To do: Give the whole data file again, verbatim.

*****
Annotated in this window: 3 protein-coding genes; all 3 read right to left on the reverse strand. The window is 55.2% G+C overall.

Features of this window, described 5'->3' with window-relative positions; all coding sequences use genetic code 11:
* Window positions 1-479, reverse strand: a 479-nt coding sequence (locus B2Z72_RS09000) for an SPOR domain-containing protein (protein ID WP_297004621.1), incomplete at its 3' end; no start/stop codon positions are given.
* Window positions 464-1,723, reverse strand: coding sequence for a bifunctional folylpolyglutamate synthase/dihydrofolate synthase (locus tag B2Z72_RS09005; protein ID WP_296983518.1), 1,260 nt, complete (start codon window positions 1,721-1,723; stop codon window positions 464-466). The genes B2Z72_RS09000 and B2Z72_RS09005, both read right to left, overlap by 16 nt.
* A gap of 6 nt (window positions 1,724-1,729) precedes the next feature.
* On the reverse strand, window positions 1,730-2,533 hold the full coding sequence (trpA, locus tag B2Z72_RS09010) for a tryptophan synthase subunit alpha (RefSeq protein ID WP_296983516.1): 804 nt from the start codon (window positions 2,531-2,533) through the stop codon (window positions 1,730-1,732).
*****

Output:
Annotated in this window: 3 protein-coding genes; all 3 read right to left on the reverse strand. The window is 55.2% G+C overall.

Features of this window, described 5'->3' with window-relative positions; all coding sequences use genetic code 11:
* Window positions 1-479, reverse strand: a 479-nt coding sequence (locus B2Z72_RS09000) for an SPOR domain-containing protein (protein ID WP_297004621.1), incomplete at its 3' end; no start/stop codon positions are given.
* Window positions 464-1,723, reverse strand: coding sequence for a bifunctional folylpolyglutamate synthase/dihydrofolate synthase (locus tag B2Z72_RS09005; protein ID WP_296983518.1), 1,260 nt, complete (start codon window positions 1,721-1,723; stop codon window positions 464-466). The genes B2Z72_RS09000 and B2Z72_RS09005, both read right to left, overlap by 16 nt.
* A gap of 6 nt (window positions 1,724-1,729) precedes the next feature.
* On the reverse strand, window positions 1,730-2,533 hold the full coding sequence (trpA, locus tag B2Z72_RS09010) for a tryptophan synthase subunit alpha (RefSeq protein ID WP_296983516.1): 804 nt from the start codon (window positions 2,531-2,533) through the stop codon (window positions 1,730-1,732).